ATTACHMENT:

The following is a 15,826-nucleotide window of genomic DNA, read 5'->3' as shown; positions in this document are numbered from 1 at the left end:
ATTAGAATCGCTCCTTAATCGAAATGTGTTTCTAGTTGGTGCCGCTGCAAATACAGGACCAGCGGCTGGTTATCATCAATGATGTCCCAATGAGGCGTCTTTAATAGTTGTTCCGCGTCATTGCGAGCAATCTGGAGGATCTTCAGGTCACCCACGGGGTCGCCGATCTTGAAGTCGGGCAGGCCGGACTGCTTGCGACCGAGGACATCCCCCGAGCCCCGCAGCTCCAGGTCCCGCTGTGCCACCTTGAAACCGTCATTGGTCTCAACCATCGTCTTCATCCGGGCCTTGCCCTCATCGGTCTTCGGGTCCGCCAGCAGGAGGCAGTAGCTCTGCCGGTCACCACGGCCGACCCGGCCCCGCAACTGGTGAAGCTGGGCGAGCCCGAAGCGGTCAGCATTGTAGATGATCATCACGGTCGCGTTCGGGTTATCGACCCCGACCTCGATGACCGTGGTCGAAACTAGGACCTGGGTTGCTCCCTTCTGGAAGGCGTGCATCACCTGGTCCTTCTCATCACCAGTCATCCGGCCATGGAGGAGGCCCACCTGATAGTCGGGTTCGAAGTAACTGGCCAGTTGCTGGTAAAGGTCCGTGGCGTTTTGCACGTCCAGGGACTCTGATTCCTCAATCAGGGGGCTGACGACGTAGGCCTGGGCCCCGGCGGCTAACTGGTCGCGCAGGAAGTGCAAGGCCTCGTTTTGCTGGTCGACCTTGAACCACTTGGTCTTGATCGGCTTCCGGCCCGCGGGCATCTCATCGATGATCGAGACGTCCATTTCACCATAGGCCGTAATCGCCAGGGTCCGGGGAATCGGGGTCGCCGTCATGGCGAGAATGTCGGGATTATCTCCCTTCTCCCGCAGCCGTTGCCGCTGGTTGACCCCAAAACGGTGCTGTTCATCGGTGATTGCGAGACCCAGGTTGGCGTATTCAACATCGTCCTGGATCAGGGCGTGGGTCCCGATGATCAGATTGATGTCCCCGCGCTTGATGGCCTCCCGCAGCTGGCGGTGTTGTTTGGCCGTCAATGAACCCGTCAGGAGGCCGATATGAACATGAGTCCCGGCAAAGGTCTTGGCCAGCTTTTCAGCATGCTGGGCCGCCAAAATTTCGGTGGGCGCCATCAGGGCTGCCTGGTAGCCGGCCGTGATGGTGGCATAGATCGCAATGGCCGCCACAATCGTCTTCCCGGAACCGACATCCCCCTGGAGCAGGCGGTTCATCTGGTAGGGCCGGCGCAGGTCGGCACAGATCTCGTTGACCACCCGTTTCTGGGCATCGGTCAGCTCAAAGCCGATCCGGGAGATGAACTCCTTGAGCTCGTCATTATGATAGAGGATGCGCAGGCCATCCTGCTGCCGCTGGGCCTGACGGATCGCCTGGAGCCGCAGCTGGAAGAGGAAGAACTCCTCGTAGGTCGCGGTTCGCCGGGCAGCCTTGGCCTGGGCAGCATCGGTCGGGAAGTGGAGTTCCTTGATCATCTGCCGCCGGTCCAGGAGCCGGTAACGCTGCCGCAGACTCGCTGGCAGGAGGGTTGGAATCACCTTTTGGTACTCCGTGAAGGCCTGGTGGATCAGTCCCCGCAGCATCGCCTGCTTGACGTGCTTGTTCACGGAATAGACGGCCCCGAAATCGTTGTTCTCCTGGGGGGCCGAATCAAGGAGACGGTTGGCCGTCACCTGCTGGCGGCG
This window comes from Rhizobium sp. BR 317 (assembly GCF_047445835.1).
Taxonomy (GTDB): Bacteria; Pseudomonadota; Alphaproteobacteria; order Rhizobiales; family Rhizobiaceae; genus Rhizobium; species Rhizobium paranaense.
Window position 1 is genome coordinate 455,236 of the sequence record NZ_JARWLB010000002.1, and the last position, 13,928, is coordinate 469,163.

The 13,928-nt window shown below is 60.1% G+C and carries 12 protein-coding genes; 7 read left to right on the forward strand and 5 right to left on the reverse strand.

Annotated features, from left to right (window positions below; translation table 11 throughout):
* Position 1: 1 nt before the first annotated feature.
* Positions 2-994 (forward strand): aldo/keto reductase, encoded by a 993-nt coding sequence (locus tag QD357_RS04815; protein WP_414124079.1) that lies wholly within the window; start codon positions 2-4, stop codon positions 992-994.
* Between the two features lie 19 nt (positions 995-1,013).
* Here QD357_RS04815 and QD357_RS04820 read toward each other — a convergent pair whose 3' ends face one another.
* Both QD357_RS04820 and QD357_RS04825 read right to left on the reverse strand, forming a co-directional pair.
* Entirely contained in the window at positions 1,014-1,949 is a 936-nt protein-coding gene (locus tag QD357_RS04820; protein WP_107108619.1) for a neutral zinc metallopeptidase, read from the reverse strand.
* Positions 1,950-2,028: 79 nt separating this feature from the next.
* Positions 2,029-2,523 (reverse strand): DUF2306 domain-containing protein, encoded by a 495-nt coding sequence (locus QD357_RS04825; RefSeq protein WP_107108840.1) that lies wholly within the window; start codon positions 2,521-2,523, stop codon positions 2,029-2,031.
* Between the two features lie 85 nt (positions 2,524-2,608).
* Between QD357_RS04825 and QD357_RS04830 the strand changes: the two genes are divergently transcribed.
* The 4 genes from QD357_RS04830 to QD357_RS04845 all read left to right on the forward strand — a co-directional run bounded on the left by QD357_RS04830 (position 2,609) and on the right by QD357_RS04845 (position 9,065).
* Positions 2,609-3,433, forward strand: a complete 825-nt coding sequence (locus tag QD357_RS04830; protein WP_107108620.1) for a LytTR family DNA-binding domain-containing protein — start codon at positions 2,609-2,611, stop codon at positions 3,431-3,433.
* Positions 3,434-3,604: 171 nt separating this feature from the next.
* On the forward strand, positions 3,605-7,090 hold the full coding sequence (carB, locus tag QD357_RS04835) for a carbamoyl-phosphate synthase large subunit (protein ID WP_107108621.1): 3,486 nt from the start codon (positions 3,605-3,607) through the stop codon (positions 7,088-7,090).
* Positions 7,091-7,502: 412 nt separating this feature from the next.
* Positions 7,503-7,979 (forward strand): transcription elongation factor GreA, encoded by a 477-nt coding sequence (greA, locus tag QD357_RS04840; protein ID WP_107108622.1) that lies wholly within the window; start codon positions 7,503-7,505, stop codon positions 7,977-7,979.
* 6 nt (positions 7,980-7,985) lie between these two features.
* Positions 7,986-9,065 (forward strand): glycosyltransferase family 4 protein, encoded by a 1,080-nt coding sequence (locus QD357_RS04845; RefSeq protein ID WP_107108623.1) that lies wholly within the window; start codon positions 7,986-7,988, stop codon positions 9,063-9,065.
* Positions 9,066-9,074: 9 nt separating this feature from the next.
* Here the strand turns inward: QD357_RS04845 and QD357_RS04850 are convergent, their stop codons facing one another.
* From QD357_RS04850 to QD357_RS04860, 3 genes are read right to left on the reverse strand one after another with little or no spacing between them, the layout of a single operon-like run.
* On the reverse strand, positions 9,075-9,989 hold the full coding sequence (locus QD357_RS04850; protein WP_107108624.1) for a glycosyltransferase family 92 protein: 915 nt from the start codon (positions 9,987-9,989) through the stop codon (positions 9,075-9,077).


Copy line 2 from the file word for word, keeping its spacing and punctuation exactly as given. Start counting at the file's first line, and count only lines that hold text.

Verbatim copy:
ATTAGAATCGCTCCTTAATCGAAATGTGTTTCTAGTTGGTGCCGCTGCAAATACAGGACCAGCGGCTGGTTATCATCAATGATGTCCCAATGAGGCGTCTTTAATAGTTGTTCCGCGTCATTGCGAGCAATCTGGAGGATCTTCAGGTCACCCACGGGGTCGCCGATCTTGAAGTCGGGCAGGCCGGACTGCTTGCGACCGAGGACATCCCCCGAGCCCCGCAGCTCCAGGTCCCGCTGTGCCACCTTGAAACCGTCATTGGTCTCAACCATCGTCTTCATCCGGGCCTTGCCCTCATCGGTCTTCGGGTCCGCCAGCAGGAGGCAGTAGCTCTGCCGGTCACCACGGCCGACCCGGCCCCGCAACTGGTGAAGCTGGGCGAGCCCGAAGCGGTCAGCATTGTAGATGATCATCACGGTCGCGTTCGGGTTATCGACCCCGACCTCGATGACCGTGGTCGAAACTAGGACCTGGGTTGCTCCCTTCTGGAAGGCGTGCATCACCTGGTCCTTCTCATCACCAGTCATCCGGCCATGGAGGAGGCCCACCTGATAGTCGGGTTCGAAGTAACTGGCCAGTTGCTGGTAAAGGTCCGTGGCGTTTTGCACGTCCAGGGACTCTGATTCCTCAATCAGGGGGCTGACGACGTAGGCCTGGGCCCCGGCGGCTAACTGGTCGCGCAGGAAGTGCAAGGCCTCGTTTTGCTGGTCGACCTTGAACCACTTGGTCTTGATCGGCTTCCGGCCCGCGGGCATCTCATCGATGATCGAGACGTCCATTTCACCATAGGCCGTAATCGCCAGGGTCCGGGGAATCGGGGTCGCCGTCATGGCGAGAATGTCGGGATTATCTCCCTTCTCCCGCAGCCGTTGCCGCTGGTTGACCCCAAAACGGTGCTGTTCATCGGTGATTGCGAGACCCAGGTTGGCGTATTCAACATCGTCCTGGATCAGGGCGTGGGTCCCGATGATCAGATTGATGTCCCCGCGCTTGATGGCCTCCCGCAGCTGGCGGTGTTGTTTGGCCGTCAATGAACCCGTCAGGAGGCCGATATGAACATGAGTCCCGGCAAAGGTCTTGGCCAGCTTTTCAGCATGCTGGGCCGCCAAAATTTCGGTGGGCGCCATCAGGGCTGCCTGGTAGCCGGCCGTGATGGTGGCATAGATCGCAATGGCCGCCACAATCGTCTTCCCGGAACCGACATCCCCCTGGAGCAGGCGGTTCATCTGGTAGGGCCGGCGCAGGTCGGCACAGATCTCGTTGACCACCCGTTTCTGGGCATCGGTCAGCTCAAAGCCGATCCGGGAGATGAACTCCTTGAGCTCGTCATTATGATAGAGGATGCGCAGGCCATCCTGCTGCCGCTGGGCCTGACGGATCGCCTGGAGCCGCAGCTGGAAGAGGAAGAACTCCTCGTAGGTCGCGGTTCGCCGGGCAGCCTTGGCCTGGGCAGCATCGGTCGGGAAGTGGAGTTCCTTGATCATCTGCCGCCGGTCCAGGAGCCGGTAACGCTGCCGCAGACTCGCTGGCAGGAGGGTTGGAATCACCTTTTGGTACTCCGTGAAGGCCTGGTGGATCAGTCCCCGCAGCATCGCCTGCTTGACGTGCTTGTTCACGGAATAGACGGCCCCGAAATCGTTGTTCTCCTGGGGGGCCGAATCAAGGAGACGGTTGGCCGTCACCTGCTGGCGGCG